The Death-Ground Strategy
You are your own worst enemy. You waste previous time dreaming of the future instead of engaging in the present. Cut your ties to the past — enter unknown territory. Place yourself on "death ground", where your back is against the wall and you have to fight like hell to get out alive.
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Life is endless battle and conflict, and you cannot fight effectively unless you can identify your enemies.
Learn to smoke out your enemies, to spot them by the signs and patterns that reveal hostility. Then, once you have them in your sights, inwardly declare war. Your enemies can fill you with purpose and direction.
The Guerrilla-War-Of-The-Mind Strategy
What most often weighs you down and brings you misery is the past. You must consciously force yourself to react to the present moment. Be ruthless on yourself; do not repeat the same tired methods. Wage guerrilla war on your mind, allowing no static lines of defense — make everything fluid and mobile.
The Counterbalance Strategy
In the heat of battle, the mind tends to lose its balance. It is vital to keep you presence of mind, maintaining your mental powers, whatever the circumstances. Make the mind tougher by exposing it to adversity. Learn to detach yourself from the chaos of the battlefield.
Following are the 4 strategies to keep you ahead in the game:-
These are of the 33 strategies of war book written by Robert Greene.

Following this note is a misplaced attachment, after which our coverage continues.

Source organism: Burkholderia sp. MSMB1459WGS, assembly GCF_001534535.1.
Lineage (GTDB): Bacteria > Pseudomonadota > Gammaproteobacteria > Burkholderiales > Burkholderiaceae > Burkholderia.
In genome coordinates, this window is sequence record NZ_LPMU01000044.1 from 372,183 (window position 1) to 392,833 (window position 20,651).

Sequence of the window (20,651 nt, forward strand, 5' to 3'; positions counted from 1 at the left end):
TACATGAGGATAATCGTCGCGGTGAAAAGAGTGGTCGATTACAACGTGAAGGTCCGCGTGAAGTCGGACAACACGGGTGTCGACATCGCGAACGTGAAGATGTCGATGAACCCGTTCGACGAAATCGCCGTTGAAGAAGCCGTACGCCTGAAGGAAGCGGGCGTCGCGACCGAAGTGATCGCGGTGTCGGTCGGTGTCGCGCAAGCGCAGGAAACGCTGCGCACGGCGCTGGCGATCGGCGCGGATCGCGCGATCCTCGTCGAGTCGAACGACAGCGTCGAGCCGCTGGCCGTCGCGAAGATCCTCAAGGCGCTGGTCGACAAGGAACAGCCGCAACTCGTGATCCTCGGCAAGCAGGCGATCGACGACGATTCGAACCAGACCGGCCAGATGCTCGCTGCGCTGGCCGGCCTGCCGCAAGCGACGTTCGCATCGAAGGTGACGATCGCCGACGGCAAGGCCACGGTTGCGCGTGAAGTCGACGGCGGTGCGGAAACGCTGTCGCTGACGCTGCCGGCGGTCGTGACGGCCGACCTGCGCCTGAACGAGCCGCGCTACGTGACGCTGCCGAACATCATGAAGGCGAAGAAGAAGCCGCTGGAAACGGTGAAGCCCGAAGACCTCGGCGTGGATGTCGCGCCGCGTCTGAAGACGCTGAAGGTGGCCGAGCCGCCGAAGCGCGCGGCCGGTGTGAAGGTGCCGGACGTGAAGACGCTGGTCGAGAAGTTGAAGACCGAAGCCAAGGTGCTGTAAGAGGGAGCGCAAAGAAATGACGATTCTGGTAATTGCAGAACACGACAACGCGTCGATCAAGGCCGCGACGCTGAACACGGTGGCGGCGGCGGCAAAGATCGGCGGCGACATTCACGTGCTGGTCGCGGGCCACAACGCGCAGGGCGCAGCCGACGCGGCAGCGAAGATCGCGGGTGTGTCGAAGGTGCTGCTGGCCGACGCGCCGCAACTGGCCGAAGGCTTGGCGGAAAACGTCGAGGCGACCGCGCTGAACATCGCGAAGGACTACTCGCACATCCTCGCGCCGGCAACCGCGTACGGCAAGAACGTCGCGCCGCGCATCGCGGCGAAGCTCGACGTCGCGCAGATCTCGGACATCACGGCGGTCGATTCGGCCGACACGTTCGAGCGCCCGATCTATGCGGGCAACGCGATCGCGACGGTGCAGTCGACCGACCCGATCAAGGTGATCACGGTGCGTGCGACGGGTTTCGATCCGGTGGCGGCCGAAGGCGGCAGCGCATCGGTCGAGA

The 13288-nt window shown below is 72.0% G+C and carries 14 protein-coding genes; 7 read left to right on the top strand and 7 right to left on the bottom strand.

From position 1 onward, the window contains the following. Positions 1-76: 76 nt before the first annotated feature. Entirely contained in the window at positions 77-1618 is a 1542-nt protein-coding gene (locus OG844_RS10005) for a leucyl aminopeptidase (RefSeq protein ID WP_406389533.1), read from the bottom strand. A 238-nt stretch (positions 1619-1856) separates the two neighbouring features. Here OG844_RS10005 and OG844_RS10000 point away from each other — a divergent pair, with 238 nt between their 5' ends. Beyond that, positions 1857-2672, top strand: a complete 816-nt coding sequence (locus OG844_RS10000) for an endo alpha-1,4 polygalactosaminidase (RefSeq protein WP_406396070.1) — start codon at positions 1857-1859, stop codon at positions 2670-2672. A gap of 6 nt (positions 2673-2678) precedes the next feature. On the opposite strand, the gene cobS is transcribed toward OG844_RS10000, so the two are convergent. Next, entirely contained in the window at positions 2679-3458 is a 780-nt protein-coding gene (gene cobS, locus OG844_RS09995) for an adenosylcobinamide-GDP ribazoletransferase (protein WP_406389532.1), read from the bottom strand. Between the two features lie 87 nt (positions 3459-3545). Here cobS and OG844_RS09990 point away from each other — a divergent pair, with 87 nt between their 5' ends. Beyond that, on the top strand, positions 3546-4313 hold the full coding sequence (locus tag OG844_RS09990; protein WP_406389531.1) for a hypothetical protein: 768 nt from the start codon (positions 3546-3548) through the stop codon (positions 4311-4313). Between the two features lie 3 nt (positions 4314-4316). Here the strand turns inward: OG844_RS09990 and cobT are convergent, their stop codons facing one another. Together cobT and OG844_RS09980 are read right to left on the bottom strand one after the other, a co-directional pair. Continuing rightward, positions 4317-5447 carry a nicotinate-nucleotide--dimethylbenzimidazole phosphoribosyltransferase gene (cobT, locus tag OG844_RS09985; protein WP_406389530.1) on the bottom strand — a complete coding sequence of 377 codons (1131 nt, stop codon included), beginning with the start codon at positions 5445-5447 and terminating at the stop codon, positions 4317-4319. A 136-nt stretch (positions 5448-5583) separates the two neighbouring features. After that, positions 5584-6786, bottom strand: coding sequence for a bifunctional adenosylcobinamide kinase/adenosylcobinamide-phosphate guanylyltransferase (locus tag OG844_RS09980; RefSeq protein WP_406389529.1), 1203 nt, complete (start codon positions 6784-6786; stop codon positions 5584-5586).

You cannot win, until you identify who your enemies are. Spot your enemies by sign and patterns. And when you find them, inwardly declare war. Enemies can give you with purpose and direction for growth.
It is a place where we are perpetually reactive to other people’s demands and needs, driven by emotional instead of logical impulses.
We need to escape it and see things objectively and with detachment, from a distance.
Pointing out others’ mistakes rarely encourages them to change their behavior, and it certainly doesn’t help them learn anything. People aren’t driven by reason, but by emotion; so a public critique is far likelier to reflect poorly on you than it is to make them change their ways.
Abraham Lincoln was nearly forced into a duel for criticizing an opponent. His new policy became one of understanding what drove his opponents, accepting their shortcomings and going easy on the open criticism, eventually even turning some into friends.
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